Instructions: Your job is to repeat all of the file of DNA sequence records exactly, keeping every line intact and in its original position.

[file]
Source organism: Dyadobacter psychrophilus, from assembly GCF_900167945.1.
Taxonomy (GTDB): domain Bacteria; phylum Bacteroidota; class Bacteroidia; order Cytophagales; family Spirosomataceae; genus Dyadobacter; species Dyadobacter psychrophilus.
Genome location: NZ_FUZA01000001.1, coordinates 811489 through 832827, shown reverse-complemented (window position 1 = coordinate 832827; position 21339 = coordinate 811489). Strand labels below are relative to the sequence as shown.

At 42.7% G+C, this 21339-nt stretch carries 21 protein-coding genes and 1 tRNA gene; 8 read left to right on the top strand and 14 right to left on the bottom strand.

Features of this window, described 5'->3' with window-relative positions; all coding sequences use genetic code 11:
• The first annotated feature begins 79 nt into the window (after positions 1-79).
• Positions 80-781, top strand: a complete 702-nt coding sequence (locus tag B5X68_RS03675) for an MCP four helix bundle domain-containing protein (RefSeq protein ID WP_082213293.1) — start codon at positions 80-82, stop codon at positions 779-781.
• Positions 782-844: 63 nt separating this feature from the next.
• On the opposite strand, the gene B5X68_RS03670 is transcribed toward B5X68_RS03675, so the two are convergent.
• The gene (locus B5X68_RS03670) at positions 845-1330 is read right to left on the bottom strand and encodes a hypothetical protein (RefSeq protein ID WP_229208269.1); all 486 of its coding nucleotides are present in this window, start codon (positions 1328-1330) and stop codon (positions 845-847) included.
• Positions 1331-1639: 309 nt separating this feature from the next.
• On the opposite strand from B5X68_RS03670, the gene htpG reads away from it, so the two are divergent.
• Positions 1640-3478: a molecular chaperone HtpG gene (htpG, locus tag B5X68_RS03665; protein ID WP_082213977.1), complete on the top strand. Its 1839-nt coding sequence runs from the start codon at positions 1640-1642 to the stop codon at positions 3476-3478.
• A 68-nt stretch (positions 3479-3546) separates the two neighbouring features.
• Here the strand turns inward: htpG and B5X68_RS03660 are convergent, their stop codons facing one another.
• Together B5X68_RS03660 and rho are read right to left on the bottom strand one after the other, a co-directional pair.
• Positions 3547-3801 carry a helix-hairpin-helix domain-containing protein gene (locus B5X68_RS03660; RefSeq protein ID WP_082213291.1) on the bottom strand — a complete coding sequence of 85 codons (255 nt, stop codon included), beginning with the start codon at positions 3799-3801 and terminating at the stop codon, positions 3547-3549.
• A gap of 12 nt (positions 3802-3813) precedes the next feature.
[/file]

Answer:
Source organism: Dyadobacter psychrophilus, from assembly GCF_900167945.1.
Taxonomy (GTDB): domain Bacteria; phylum Bacteroidota; class Bacteroidia; order Cytophagales; family Spirosomataceae; genus Dyadobacter; species Dyadobacter psychrophilus.
Genome location: NZ_FUZA01000001.1, coordinates 811489 through 832827, shown reverse-complemented (window position 1 = coordinate 832827; position 21339 = coordinate 811489). Strand labels below are relative to the sequence as shown.

At 42.7% G+C, this 21339-nt stretch carries 21 protein-coding genes and 1 tRNA gene; 8 read left to right on the top strand and 14 right to left on the bottom strand.

Features of this window, described 5'->3' with window-relative positions; all coding sequences use genetic code 11:
• The first annotated feature begins 79 nt into the window (after positions 1-79).
• Positions 80-781, top strand: a complete 702-nt coding sequence (locus tag B5X68_RS03675) for an MCP four helix bundle domain-containing protein (RefSeq protein ID WP_082213293.1) — start codon at positions 80-82, stop codon at positions 779-781.
• Positions 782-844: 63 nt separating this feature from the next.
• On the opposite strand, the gene B5X68_RS03670 is transcribed toward B5X68_RS03675, so the two are convergent.
• The gene (locus B5X68_RS03670) at positions 845-1330 is read right to left on the bottom strand and encodes a hypothetical protein (RefSeq protein ID WP_229208269.1); all 486 of its coding nucleotides are present in this window, start codon (positions 1328-1330) and stop codon (positions 845-847) included.
• Positions 1331-1639: 309 nt separating this feature from the next.
• On the opposite strand from B5X68_RS03670, the gene htpG reads away from it, so the two are divergent.
• Positions 1640-3478: a molecular chaperone HtpG gene (htpG, locus tag B5X68_RS03665; protein ID WP_082213977.1), complete on the top strand. Its 1839-nt coding sequence runs from the start codon at positions 1640-1642 to the stop codon at positions 3476-3478.
• A 68-nt stretch (positions 3479-3546) separates the two neighbouring features.
• Here the strand turns inward: htpG and B5X68_RS03660 are convergent, their stop codons facing one another.
• Together B5X68_RS03660 and rho are read right to left on the bottom strand one after the other, a co-directional pair.
• Positions 3547-3801 carry a helix-hairpin-helix domain-containing protein gene (locus B5X68_RS03660; RefSeq protein ID WP_082213291.1) on the bottom strand — a complete coding sequence of 85 codons (255 nt, stop codon included), beginning with the start codon at positions 3799-3801 and terminating at the stop codon, positions 3547-3549.
• A gap of 12 nt (positions 3802-3813) precedes the next feature.